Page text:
The combination of boredom and being irritated at RoD had ended a lot of people’s tenure there. By this time, it was crystal clear to me that I’d finally landed in that pile. I didn’t want to be the guy that leaves and comes back and leaves and comes back – that rarely ends well. So, between zigarauts of empty beers at Darrek’s computer I logged in, announced I was “outie,” and deleted my player file. The sudden departure caused some weirdness, but I was really glad to see some of my all-star proteges names replacing mine on the CoE roster.

I think what I like best about the whole experience is how folks took skills and experiences from Realms and transferred them into their real lives. Among my closest friends from RoD: this guy owns a computer services company, that guy’s a computer science professor, this gal’s a hot shot in the gaming industry, that gal’s a successful fantasy writer. A lot of us really spent more time on RoD than we probably should have, but it’s really nice to see that the time spent payed off for people in a lot of interesting ways.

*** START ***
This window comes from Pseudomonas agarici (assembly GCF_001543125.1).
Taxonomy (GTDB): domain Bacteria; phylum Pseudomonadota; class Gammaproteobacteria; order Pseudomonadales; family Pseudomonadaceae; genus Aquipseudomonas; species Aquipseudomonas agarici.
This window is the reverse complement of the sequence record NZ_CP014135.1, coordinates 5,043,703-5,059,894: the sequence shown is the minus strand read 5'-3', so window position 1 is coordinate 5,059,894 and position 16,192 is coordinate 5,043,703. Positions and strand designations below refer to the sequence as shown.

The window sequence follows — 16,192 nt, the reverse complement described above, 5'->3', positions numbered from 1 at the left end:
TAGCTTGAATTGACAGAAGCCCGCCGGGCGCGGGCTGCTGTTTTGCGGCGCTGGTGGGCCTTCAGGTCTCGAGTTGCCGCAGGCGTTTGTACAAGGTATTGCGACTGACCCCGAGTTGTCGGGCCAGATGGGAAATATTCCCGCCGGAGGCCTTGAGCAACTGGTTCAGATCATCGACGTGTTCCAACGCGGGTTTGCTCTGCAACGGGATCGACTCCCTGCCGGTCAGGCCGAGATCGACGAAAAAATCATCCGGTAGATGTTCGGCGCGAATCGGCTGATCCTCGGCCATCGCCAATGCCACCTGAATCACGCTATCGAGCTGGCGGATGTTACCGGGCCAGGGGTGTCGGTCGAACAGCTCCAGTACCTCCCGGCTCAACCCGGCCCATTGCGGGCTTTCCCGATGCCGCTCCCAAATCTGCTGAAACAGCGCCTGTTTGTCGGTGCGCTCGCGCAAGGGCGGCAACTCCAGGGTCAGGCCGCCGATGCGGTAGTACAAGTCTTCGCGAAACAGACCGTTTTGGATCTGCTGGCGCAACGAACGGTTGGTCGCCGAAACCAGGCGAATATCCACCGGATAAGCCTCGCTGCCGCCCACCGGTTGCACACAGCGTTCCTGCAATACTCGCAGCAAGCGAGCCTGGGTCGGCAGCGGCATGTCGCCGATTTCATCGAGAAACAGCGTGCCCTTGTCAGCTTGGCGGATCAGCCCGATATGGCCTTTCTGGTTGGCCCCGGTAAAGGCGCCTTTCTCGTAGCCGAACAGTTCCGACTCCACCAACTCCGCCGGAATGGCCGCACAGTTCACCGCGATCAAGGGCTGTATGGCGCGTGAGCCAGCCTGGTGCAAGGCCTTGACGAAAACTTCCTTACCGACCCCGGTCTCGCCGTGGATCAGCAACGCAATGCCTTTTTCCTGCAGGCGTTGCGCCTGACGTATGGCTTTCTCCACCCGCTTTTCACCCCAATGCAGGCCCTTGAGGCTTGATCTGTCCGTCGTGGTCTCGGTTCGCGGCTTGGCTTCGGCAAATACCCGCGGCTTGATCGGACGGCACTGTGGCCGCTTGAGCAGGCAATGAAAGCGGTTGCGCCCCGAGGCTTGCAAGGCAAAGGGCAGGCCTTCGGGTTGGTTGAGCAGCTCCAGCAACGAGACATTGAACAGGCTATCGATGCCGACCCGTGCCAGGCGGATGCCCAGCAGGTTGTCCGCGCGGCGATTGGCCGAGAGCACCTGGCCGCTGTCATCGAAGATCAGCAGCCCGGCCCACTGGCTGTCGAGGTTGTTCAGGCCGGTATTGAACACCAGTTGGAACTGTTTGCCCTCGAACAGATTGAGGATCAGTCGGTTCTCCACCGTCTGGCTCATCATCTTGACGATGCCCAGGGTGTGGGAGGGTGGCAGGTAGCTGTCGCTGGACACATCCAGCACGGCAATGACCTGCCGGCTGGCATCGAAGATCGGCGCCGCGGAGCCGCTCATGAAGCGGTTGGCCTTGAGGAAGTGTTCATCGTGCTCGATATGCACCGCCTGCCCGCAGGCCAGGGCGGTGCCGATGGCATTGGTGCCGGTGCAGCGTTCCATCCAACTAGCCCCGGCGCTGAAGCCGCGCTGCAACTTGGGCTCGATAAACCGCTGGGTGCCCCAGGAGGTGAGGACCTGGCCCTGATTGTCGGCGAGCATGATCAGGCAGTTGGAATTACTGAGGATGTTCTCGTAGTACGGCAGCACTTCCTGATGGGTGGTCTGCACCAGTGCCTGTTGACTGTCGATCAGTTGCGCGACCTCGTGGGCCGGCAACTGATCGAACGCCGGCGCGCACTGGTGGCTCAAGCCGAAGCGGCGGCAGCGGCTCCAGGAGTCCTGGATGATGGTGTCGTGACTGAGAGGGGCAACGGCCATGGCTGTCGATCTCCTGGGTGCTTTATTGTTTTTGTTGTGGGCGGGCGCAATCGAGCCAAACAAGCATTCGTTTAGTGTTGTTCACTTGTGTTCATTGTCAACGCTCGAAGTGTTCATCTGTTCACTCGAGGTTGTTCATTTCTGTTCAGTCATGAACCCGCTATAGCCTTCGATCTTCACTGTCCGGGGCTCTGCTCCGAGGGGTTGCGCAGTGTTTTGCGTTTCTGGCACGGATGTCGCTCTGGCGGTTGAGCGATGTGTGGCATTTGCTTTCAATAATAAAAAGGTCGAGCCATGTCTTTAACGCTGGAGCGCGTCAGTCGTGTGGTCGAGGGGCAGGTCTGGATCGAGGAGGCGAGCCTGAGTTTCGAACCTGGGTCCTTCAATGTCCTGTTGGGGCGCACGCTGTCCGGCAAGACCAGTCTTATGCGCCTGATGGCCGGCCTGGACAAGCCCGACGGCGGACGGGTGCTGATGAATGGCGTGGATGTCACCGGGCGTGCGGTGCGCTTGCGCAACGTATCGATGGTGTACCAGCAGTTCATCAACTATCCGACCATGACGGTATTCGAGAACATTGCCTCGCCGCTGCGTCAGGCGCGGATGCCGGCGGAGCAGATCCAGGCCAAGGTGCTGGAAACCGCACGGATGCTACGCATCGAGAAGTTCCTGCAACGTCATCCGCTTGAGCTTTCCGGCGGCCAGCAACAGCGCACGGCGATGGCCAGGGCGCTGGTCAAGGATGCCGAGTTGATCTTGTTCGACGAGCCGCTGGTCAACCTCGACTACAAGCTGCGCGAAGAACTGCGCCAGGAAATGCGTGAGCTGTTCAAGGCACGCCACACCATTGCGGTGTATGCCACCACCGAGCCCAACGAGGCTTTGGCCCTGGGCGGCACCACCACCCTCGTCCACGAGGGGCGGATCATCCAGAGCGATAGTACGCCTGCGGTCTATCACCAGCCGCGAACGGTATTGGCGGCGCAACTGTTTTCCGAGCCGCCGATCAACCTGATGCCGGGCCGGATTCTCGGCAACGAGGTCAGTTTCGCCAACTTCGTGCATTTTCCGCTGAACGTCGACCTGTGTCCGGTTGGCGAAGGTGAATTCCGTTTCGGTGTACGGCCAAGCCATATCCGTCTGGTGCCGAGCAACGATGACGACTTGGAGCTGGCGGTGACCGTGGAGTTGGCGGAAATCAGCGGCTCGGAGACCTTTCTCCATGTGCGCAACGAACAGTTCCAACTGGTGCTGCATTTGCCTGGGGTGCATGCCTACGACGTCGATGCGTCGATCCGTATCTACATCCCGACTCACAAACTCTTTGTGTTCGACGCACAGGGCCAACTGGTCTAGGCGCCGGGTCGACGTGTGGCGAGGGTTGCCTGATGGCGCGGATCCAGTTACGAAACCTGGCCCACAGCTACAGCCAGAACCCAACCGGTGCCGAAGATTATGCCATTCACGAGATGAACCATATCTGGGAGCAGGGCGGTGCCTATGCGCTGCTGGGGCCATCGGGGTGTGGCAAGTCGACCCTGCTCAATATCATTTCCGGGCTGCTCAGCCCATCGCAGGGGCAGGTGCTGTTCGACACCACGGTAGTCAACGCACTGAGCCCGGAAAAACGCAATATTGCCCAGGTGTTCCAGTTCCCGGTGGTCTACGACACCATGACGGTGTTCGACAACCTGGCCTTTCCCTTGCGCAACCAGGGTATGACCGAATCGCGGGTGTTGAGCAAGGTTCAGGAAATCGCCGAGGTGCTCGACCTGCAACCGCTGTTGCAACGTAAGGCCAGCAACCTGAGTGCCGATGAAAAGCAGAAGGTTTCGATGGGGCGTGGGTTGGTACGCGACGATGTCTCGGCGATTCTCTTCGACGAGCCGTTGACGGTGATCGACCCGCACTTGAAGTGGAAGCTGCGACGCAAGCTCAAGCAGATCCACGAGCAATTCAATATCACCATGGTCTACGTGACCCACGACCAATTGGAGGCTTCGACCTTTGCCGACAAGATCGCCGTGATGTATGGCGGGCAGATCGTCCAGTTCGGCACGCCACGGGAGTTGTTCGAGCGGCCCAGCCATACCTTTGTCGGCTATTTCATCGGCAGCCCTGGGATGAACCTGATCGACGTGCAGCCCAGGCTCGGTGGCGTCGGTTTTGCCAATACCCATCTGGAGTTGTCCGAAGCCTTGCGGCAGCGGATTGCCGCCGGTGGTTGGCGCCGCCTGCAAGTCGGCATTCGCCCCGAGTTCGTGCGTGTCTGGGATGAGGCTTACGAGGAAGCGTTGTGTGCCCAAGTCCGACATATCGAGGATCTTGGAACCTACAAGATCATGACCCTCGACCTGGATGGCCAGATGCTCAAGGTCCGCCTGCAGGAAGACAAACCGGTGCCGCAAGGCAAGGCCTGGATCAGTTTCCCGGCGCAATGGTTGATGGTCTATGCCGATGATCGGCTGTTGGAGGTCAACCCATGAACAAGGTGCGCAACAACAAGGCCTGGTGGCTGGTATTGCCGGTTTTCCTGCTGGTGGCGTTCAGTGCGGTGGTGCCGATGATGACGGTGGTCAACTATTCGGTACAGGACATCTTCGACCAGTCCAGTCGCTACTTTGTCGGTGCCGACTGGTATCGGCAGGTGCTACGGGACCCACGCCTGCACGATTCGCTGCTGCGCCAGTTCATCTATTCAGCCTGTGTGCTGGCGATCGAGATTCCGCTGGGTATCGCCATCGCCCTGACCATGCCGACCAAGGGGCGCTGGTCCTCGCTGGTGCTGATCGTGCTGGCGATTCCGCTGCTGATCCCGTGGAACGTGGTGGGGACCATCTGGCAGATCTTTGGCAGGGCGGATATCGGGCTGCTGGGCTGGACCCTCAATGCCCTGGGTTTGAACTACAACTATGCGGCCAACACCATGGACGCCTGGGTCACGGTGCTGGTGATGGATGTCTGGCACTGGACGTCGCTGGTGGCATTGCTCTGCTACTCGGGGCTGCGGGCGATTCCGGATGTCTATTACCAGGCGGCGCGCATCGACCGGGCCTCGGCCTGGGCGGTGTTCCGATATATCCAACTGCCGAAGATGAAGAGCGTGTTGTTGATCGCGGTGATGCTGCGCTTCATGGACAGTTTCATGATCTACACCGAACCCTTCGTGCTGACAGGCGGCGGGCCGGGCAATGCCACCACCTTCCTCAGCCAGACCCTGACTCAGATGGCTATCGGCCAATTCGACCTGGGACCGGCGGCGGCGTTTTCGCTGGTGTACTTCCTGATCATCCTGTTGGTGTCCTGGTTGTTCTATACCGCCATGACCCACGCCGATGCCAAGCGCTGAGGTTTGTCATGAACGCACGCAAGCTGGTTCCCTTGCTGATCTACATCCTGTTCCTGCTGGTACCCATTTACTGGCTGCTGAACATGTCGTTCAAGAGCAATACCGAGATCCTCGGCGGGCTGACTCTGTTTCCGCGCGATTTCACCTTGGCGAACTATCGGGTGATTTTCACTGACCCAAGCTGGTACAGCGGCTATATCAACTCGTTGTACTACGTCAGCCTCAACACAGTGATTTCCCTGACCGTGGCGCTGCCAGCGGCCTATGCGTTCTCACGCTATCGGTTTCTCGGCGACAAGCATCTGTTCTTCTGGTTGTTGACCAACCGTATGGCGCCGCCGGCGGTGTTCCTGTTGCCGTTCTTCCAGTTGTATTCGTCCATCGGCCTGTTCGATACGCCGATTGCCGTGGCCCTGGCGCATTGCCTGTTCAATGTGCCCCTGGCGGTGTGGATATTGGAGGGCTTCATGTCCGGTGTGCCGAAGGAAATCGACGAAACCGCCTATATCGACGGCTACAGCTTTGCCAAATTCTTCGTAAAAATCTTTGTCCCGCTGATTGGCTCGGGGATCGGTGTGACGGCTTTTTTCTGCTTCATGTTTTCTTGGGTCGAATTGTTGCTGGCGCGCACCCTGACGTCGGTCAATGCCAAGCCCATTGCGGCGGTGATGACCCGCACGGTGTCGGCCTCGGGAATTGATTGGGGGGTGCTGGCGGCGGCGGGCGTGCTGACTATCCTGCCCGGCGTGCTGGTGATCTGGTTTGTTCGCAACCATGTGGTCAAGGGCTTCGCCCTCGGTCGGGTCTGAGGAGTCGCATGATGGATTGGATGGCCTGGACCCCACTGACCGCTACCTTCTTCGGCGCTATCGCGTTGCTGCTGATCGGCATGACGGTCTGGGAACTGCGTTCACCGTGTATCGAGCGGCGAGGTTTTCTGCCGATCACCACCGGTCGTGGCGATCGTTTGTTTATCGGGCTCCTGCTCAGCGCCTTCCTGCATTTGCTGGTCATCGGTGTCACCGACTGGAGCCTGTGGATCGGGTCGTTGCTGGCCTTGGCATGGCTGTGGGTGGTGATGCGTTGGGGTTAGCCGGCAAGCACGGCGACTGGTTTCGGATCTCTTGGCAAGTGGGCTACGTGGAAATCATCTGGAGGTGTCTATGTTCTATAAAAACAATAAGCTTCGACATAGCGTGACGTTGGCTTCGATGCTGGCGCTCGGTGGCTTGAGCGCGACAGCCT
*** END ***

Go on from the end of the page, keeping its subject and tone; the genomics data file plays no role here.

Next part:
Beg, borrow or steal I’m scraping to bring you words from Blodkai!

Yes … the title here is pretty literal. I discovered this post by Blodkai while doing a scrape of the Wayback Machine archive for Why do such a thing to begin with? Well, a few sites have gone offline recently and I’ve been really glad I had my own offline copy of them. I went sniffing around mostly looking for old wizlists or other removed organization pages that might be helpful towards building a new Realms site that includes more depth than many I’ve seen.

I present this to you in its original form, unedited as it appeared on It is 14 years old so I think it qualifies as a Realms historical document in its own right 🙂 I thought it was fascinating and i hope you do too … Blodkai!